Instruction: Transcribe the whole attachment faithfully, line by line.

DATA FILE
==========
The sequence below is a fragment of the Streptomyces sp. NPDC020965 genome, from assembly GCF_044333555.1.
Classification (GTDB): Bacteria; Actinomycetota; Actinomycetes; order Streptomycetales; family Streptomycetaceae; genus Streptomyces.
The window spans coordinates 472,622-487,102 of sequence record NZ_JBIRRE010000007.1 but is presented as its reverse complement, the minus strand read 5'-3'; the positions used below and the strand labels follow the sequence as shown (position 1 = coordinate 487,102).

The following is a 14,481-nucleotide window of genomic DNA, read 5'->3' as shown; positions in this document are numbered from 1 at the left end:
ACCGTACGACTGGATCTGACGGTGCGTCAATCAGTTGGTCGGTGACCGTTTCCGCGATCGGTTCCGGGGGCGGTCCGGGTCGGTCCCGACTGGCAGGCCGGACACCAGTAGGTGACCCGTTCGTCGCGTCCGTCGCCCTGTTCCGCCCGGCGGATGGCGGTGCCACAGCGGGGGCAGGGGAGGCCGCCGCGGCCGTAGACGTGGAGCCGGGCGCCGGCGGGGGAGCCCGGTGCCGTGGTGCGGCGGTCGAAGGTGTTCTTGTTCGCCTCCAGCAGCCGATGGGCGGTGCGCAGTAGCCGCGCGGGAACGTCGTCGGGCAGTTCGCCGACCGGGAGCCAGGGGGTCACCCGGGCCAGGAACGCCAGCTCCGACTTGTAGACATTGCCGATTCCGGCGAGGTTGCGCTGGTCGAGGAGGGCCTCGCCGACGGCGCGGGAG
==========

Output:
The sequence below is a fragment of the Streptomyces sp. NPDC020965 genome, from assembly GCF_044333555.1.
Classification (GTDB): Bacteria; Actinomycetota; Actinomycetes; order Streptomycetales; family Streptomycetaceae; genus Streptomyces.
The window spans coordinates 472,622-487,102 of sequence record NZ_JBIRRE010000007.1 but is presented as its reverse complement, the minus strand read 5'-3'; the positions used below and the strand labels follow the sequence as shown (position 1 = coordinate 487,102).

The following is a 14,481-nucleotide window of genomic DNA, read 5'->3' as shown; positions in this document are numbered from 1 at the left end:
ACCGTACGACTGGATCTGACGGTGCGTCAATCAGTTGGTCGGTGACCGTTTCCGCGATCGGTTCCGGGGGCGGTCCGGGTCGGTCCCGACTGGCAGGCCGGACACCAGTAGGTGACCCGTTCGTCGCGTCCGTCGCCCTGTTCCGCCCGGCGGATGGCGGTGCCACAGCGGGGGCAGGGGAGGCCGCCGCGGCCGTAGACGTGGAGCCGGGCGCCGGCGGGGGAGCCCGGTGCCGTGGTGCGGCGGTCGAAGGTGTTCTTGTTCGCCTCCAGCAGCCGATGGGCGGTGCGCAGTAGCCGCGCGGGAACGTCGTCGGGCAGTTCGCCGACCGGGAGCCAGGGGGTCACCCGGGCCAGGAACGCCAGCTCCGACTTGTAGACATTGCCGATTCCGGCGAGGTTGCGCTGGTCGAGGAGGGCCTCGCCGACGGCGCGGGAG